More low-income students can benefit from school gardens

Despite national growth, disparities exist among school garden prevalence.

Michigan State University Extension Grand Traverse County supports the development of school gardens through FoodCorps.
Michigan State University Extension Grand Traverse County supports the development of school gardens through FoodCorps.

The number of school gardens has grown tremendously over the last few years. The U.S. Department of Agriculture Farm to School Census 2013, a national survey aimed at gathering data on local food sourcing, prevalence of school gardens and classroom activity linked to classroom food system education, has documented over 7,000 active school gardens throughout the country. This value represents a 40 percent increase when compared with the 2013 census findings.

Research has documented a number of benefits associated with school gardens. School gardens have been shown to increase knowledge and awareness about gardening, agriculture, healthy eating and seasonality. School gardens positively impact children’s attitudes and consumption of fruit and vegetables. School gardens also have been shown to provide an opportunity for moderate physical activity and social interaction among peers.

Recently published research from Robert Wood Johnson Foundation Bridging the Gap, examined trends among elementary school gardens throughout the country. Surveys were collected from school administrators at nationally representative samples of public elementary schools each year between 2006-07 and 2013-14 school years. In addition to confirming the steady rate of growth in the number of school gardens, researchers found that the number of garden programs varied widely by school region, size and socioeconomic status of the student. School gardens were:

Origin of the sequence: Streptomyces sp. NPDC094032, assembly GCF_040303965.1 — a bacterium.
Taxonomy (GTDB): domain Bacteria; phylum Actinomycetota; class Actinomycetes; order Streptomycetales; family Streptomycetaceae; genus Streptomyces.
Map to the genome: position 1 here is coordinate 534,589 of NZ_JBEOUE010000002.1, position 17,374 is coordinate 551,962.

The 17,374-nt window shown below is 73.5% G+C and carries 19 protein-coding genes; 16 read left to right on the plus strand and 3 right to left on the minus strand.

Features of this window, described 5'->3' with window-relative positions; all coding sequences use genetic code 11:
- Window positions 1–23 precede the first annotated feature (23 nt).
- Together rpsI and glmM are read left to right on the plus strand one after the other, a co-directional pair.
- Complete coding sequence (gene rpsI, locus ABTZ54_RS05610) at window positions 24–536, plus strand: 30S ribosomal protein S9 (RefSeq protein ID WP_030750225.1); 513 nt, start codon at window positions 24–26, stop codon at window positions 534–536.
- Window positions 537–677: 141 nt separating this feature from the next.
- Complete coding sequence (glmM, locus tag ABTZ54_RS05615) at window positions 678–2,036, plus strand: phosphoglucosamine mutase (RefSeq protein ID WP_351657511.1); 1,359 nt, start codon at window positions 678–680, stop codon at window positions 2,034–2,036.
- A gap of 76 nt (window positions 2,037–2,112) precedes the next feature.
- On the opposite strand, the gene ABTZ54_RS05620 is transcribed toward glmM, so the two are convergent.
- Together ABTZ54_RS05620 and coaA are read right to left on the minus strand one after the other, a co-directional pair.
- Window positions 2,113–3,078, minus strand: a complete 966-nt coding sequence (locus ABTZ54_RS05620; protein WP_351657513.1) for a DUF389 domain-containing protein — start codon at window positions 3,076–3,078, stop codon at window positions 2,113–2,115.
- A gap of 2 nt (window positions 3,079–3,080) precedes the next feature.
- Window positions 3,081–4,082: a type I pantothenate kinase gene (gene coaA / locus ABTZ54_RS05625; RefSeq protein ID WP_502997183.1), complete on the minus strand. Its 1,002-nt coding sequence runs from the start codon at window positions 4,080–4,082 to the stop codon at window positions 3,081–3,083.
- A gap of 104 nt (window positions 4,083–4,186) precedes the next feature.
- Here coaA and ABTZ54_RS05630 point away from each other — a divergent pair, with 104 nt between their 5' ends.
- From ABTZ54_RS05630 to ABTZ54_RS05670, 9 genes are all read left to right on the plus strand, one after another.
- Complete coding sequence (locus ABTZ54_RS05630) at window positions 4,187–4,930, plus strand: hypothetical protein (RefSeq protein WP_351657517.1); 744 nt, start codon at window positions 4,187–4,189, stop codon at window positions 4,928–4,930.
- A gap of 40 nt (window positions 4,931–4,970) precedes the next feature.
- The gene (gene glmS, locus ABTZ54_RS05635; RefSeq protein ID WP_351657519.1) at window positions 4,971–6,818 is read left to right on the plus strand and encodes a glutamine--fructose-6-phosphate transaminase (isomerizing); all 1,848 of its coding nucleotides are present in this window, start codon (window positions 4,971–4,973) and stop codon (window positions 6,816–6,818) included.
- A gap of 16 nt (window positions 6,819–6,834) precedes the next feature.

• Less common in the south and Midwestern regions of the U.S
  • More common at urban elementary schools compared to schools in small towns
  • Less common at smaller schools than at larger schools
  • Significantly less common at schools that serve mainly low-income students

Authors noted that this last finding, the difference between school garden prevalence and student economic status is a key consideration when considering future focus and effort. Some suggested recommendations to bolster garden development at schools include the following:

  • School districts should consider adding language supportive of school gardens in their local wellness policies
  • Engage parents and school staff to commit to active roles
  • Identify financial support to increase sustainability and commitment
  • Schools should consider developing direct partnerships with programs facilitated by Cooperative Extension
  • Partner with local farmers and nonprofit organizations that support sustainable food systems 

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